|"19th Century Filibuster," from U.S. Senate Art and History, www.senate.gov|
A group of Congressmen and potential beneficiaries of the DREAM Act last week filed a lawsuit challenging the constitutionality of the filibuster. More on the lawsuit in a blog post by Common Cause President Bob Edgar. (According to a US Senate web site, “The term filibuster -- from a Dutch word meaning "pirate" -- became popular in the 1850s, when it was applied to efforts to hold the Senate floor in order to prevent a vote on a bill.”)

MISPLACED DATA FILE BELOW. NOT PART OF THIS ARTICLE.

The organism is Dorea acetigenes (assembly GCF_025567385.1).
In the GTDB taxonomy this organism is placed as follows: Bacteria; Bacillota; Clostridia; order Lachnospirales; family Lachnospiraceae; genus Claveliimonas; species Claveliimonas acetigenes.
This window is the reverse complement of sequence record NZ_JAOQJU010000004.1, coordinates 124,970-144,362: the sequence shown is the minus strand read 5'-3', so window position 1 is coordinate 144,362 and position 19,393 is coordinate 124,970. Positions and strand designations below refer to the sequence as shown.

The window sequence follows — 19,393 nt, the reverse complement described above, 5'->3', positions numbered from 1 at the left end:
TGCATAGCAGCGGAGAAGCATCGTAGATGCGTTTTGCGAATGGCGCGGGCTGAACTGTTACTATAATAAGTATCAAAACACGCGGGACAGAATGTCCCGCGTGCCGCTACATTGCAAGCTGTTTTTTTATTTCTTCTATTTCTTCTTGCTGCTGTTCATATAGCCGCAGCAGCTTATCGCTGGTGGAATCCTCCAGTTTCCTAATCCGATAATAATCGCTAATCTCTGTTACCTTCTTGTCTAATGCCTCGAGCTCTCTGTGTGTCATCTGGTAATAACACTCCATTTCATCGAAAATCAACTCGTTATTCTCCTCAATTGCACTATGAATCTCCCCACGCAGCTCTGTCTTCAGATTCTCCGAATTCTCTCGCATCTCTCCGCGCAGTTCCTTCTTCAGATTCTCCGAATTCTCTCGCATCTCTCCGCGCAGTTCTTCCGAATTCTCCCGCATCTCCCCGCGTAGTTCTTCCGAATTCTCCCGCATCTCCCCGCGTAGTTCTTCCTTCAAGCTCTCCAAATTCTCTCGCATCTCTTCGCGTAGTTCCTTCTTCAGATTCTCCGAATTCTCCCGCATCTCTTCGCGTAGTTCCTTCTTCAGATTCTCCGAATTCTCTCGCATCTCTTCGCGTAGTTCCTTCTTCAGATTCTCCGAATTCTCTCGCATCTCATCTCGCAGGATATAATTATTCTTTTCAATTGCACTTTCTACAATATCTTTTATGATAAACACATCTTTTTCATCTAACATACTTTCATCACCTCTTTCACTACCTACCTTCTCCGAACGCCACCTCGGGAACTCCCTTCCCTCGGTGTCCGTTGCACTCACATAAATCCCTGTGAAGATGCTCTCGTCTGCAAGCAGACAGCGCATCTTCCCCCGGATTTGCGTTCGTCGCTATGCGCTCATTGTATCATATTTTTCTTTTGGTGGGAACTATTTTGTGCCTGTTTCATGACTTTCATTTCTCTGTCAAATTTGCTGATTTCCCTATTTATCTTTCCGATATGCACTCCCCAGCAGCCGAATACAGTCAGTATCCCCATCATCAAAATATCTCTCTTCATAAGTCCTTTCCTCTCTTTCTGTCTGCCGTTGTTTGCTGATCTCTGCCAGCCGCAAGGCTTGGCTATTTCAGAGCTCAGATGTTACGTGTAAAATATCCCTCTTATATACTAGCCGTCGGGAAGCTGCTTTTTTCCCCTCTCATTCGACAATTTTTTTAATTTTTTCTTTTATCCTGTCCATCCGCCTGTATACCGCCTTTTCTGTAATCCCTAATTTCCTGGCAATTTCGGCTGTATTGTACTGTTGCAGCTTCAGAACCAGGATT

The lawsuit brings to mind famous uses of the filibuster in the past. It is commonly said that Southern senators invoked the filibuster to block civil rights legislation, including anti-lynching legislation. The Civil Rights Act of 1964 endured a 57 day filibuster.
The constitutional challenge is sure to invoke history on one side or the other (or both). Perhaps our readers will comment on the leading historical treatments of the filibuster.